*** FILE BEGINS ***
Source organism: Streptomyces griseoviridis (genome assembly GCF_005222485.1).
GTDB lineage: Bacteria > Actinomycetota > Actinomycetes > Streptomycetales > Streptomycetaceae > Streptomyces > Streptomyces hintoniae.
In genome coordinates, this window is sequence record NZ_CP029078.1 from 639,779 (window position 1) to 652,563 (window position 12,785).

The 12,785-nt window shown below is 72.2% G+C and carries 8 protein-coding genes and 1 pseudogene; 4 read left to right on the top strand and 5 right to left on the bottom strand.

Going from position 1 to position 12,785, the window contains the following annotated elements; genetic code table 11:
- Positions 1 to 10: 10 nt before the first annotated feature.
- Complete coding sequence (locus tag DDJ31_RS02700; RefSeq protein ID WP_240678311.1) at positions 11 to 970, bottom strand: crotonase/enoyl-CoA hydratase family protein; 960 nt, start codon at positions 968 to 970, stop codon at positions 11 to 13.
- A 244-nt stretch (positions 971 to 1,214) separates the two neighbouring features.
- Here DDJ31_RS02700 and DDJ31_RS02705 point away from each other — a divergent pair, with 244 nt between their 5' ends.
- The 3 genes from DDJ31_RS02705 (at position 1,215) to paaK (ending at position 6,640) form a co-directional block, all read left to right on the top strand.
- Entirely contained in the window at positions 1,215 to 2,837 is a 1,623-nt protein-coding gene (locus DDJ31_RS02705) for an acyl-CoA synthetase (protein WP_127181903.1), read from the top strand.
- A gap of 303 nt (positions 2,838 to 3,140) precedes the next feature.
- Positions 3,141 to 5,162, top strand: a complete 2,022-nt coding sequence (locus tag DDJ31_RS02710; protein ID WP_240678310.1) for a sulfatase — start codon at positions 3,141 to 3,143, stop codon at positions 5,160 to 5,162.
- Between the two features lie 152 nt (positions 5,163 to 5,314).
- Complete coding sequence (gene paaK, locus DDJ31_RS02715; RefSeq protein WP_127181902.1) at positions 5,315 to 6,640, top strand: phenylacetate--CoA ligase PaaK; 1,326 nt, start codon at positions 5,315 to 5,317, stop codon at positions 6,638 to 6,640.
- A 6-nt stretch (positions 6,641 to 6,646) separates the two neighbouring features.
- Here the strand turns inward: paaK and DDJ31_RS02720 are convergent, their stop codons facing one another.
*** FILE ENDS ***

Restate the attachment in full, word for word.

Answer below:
Source organism: Streptomyces griseoviridis (genome assembly GCF_005222485.1).
GTDB lineage: Bacteria > Actinomycetota > Actinomycetes > Streptomycetales > Streptomycetaceae > Streptomyces > Streptomyces hintoniae.
In genome coordinates, this window is sequence record NZ_CP029078.1 from 639,779 (window position 1) to 652,563 (window position 12,785).

The 12,785-nt window shown below is 72.2% G+C and carries 8 protein-coding genes and 1 pseudogene; 4 read left to right on the top strand and 5 right to left on the bottom strand.

Going from position 1 to position 12,785, the window contains the following annotated elements; genetic code table 11:
- Positions 1 to 10: 10 nt before the first annotated feature.
- Complete coding sequence (locus tag DDJ31_RS02700; RefSeq protein ID WP_240678311.1) at positions 11 to 970, bottom strand: crotonase/enoyl-CoA hydratase family protein; 960 nt, start codon at positions 968 to 970, stop codon at positions 11 to 13.
- A 244-nt stretch (positions 971 to 1,214) separates the two neighbouring features.
- Here DDJ31_RS02700 and DDJ31_RS02705 point away from each other — a divergent pair, with 244 nt between their 5' ends.
- The 3 genes from DDJ31_RS02705 (at position 1,215) to paaK (ending at position 6,640) form a co-directional block, all read left to right on the top strand.
- Entirely contained in the window at positions 1,215 to 2,837 is a 1,623-nt protein-coding gene (locus DDJ31_RS02705) for an acyl-CoA synthetase (protein WP_127181903.1), read from the top strand.
- A gap of 303 nt (positions 2,838 to 3,140) precedes the next feature.
- Positions 3,141 to 5,162, top strand: a complete 2,022-nt coding sequence (locus tag DDJ31_RS02710; protein ID WP_240678310.1) for a sulfatase — start codon at positions 3,141 to 3,143, stop codon at positions 5,160 to 5,162.
- Between the two features lie 152 nt (positions 5,163 to 5,314).
- Complete coding sequence (gene paaK, locus DDJ31_RS02715; RefSeq protein WP_127181902.1) at positions 5,315 to 6,640, top strand: phenylacetate--CoA ligase PaaK; 1,326 nt, start codon at positions 5,315 to 5,317, stop codon at positions 6,638 to 6,640.
- A 6-nt stretch (positions 6,641 to 6,646) separates the two neighbouring features.
- Here the strand turns inward: paaK and DDJ31_RS02720 are convergent, their stop codons facing one another.